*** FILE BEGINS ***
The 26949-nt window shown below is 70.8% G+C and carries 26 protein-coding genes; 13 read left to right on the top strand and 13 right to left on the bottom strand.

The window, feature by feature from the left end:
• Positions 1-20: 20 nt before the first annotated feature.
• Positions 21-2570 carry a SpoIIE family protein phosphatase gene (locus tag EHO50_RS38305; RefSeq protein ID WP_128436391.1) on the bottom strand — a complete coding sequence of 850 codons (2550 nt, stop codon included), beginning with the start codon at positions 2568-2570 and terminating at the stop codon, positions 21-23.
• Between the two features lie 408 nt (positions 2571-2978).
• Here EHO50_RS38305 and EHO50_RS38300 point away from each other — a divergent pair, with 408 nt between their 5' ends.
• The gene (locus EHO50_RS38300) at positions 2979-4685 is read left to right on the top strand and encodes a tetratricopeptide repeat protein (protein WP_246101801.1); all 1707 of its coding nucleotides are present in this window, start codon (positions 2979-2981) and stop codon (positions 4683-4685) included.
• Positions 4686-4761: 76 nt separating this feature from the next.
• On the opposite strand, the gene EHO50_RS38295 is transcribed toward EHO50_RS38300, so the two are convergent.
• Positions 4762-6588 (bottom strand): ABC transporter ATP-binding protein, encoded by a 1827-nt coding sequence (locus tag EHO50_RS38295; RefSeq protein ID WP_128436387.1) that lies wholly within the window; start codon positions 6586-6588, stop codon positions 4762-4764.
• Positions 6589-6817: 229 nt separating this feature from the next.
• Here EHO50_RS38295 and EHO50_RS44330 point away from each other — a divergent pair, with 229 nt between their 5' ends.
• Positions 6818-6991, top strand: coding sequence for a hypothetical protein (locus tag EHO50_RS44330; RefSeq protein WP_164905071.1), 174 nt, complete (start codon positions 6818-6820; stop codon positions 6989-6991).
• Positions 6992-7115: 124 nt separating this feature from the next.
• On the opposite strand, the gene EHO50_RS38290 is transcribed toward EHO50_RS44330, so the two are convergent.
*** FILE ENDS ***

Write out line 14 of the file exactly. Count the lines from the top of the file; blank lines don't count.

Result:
• Positions 6992-7115: 124 nt separating this feature from the next.